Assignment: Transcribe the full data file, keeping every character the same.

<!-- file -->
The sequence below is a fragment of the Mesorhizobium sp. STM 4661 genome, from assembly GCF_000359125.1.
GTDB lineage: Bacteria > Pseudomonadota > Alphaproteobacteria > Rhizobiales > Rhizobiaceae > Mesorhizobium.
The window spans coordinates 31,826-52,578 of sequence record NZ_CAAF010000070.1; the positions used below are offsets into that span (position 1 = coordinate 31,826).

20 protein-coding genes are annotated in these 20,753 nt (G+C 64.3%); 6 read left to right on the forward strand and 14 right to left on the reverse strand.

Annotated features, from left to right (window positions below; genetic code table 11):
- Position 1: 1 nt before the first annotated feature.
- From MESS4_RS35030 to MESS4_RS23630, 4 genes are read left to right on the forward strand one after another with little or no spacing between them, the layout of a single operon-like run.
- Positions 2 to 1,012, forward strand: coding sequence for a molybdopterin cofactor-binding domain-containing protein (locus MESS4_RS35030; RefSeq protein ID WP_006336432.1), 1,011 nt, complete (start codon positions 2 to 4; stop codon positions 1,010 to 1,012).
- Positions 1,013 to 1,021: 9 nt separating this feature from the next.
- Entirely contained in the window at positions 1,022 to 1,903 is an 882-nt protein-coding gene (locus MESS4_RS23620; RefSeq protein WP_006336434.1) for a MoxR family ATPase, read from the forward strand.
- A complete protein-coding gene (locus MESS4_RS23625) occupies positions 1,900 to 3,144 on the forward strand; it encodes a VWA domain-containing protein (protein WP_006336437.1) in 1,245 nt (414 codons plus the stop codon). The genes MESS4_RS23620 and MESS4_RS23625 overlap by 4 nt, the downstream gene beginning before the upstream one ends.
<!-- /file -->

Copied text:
The sequence below is a fragment of the Mesorhizobium sp. STM 4661 genome, from assembly GCF_000359125.1.
GTDB lineage: Bacteria > Pseudomonadota > Alphaproteobacteria > Rhizobiales > Rhizobiaceae > Mesorhizobium.
The window spans coordinates 31,826-52,578 of sequence record NZ_CAAF010000070.1; the positions used below are offsets into that span (position 1 = coordinate 31,826).

20 protein-coding genes are annotated in these 20,753 nt (G+C 64.3%); 6 read left to right on the forward strand and 14 right to left on the reverse strand.

Annotated features, from left to right (window positions below; genetic code table 11):
- Position 1: 1 nt before the first annotated feature.
- From MESS4_RS35030 to MESS4_RS23630, 4 genes are read left to right on the forward strand one after another with little or no spacing between them, the layout of a single operon-like run.
- Positions 2 to 1,012, forward strand: coding sequence for a molybdopterin cofactor-binding domain-containing protein (locus MESS4_RS35030; RefSeq protein ID WP_006336432.1), 1,011 nt, complete (start codon positions 2 to 4; stop codon positions 1,010 to 1,012).
- Positions 1,013 to 1,021: 9 nt separating this feature from the next.
- Entirely contained in the window at positions 1,022 to 1,903 is an 882-nt protein-coding gene (locus MESS4_RS23620; RefSeq protein WP_006336434.1) for a MoxR family ATPase, read from the forward strand.
- A complete protein-coding gene (locus MESS4_RS23625) occupies positions 1,900 to 3,144 on the forward strand; it encodes a VWA domain-containing protein (protein WP_006336437.1) in 1,245 nt (414 codons plus the stop codon). The genes MESS4_RS23620 and MESS4_RS23625 overlap by 4 nt, the downstream gene beginning before the upstream one ends.